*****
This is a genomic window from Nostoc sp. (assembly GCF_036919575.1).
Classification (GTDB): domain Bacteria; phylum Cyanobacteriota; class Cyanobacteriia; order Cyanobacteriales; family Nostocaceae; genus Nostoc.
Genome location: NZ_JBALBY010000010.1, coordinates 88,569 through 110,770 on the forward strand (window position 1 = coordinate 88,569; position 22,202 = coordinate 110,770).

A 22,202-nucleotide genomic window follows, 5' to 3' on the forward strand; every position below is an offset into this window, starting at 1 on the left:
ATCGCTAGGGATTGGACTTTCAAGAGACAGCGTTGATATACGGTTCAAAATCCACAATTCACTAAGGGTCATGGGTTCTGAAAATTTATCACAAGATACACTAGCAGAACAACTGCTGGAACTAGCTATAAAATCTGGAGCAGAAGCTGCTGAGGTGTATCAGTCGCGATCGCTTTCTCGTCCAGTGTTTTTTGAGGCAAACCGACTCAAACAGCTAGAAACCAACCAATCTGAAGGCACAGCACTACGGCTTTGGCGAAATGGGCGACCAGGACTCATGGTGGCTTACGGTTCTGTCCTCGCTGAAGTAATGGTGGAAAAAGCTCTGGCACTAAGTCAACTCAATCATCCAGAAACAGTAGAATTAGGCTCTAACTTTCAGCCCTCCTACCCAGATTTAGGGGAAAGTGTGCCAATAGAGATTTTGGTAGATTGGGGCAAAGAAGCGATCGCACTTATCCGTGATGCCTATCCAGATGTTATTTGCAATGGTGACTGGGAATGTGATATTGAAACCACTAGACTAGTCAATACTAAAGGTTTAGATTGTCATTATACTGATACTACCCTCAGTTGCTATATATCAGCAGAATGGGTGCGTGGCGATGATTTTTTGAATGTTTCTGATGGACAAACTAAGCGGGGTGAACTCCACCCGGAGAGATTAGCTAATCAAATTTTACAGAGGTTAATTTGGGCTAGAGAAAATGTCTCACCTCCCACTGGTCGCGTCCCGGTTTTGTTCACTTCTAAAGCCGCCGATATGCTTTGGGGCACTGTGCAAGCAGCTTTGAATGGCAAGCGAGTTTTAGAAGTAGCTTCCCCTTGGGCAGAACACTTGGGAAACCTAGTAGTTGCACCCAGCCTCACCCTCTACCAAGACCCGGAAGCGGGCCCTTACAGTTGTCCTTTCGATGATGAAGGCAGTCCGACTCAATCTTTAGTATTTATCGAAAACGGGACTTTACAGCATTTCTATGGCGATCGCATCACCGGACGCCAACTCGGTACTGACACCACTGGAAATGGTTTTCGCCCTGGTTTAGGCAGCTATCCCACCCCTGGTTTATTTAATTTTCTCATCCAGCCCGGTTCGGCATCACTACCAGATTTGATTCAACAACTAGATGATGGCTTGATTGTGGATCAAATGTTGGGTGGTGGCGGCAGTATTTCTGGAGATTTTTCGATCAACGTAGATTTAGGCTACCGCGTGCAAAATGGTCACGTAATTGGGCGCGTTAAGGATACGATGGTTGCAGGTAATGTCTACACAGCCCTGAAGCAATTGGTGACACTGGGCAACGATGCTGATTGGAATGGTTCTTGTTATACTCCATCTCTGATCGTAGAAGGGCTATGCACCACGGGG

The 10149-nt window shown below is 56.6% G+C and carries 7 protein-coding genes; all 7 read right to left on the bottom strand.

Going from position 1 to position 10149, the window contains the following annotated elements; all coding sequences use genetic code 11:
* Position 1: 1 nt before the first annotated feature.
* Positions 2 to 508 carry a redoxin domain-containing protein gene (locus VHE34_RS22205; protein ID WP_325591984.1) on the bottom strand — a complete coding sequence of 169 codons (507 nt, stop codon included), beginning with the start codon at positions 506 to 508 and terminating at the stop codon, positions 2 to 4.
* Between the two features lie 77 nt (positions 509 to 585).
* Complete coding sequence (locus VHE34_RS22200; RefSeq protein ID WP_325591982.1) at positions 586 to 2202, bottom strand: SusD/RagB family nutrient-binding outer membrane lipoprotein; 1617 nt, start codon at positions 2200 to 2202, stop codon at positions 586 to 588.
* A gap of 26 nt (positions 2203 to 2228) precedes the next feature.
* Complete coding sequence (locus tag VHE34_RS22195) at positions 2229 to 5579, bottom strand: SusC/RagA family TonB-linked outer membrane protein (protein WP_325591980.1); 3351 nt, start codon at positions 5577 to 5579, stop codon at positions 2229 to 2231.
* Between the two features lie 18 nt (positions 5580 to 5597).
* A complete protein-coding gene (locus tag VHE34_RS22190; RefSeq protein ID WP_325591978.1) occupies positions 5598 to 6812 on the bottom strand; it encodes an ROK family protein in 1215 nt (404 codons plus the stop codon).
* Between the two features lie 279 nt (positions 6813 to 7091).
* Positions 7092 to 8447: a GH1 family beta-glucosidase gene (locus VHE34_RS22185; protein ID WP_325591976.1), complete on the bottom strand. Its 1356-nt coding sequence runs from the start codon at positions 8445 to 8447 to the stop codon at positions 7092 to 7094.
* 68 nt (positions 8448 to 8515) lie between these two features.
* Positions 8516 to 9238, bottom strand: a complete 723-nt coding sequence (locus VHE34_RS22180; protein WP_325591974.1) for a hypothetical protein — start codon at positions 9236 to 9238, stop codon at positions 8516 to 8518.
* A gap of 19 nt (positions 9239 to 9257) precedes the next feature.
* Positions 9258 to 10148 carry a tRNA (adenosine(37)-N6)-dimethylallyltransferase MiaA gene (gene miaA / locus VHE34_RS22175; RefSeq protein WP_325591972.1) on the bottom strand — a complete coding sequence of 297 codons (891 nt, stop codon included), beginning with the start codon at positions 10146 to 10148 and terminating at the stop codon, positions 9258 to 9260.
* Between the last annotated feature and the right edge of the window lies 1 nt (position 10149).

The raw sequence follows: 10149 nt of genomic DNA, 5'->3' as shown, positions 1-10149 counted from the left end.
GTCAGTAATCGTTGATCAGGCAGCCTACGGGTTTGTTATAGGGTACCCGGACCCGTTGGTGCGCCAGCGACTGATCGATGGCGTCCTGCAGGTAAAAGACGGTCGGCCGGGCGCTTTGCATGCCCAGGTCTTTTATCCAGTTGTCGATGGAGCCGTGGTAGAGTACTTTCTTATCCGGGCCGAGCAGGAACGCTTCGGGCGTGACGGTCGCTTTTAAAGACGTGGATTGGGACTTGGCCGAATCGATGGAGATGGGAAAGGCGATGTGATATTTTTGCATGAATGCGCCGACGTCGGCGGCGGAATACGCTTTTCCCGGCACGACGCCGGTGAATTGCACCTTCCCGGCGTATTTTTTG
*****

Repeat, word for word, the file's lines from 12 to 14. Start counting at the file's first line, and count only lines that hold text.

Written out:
* A gap of 26 nt (positions 2203 to 2228) precedes the next feature.
* Complete coding sequence (locus tag VHE34_RS22195) at positions 2229 to 5579, bottom strand: SusC/RagA family TonB-linked outer membrane protein (protein WP_325591980.1); 3351 nt, start codon at positions 5577 to 5579, stop codon at positions 2229 to 2231.
* Between the two features lie 18 nt (positions 5580 to 5597).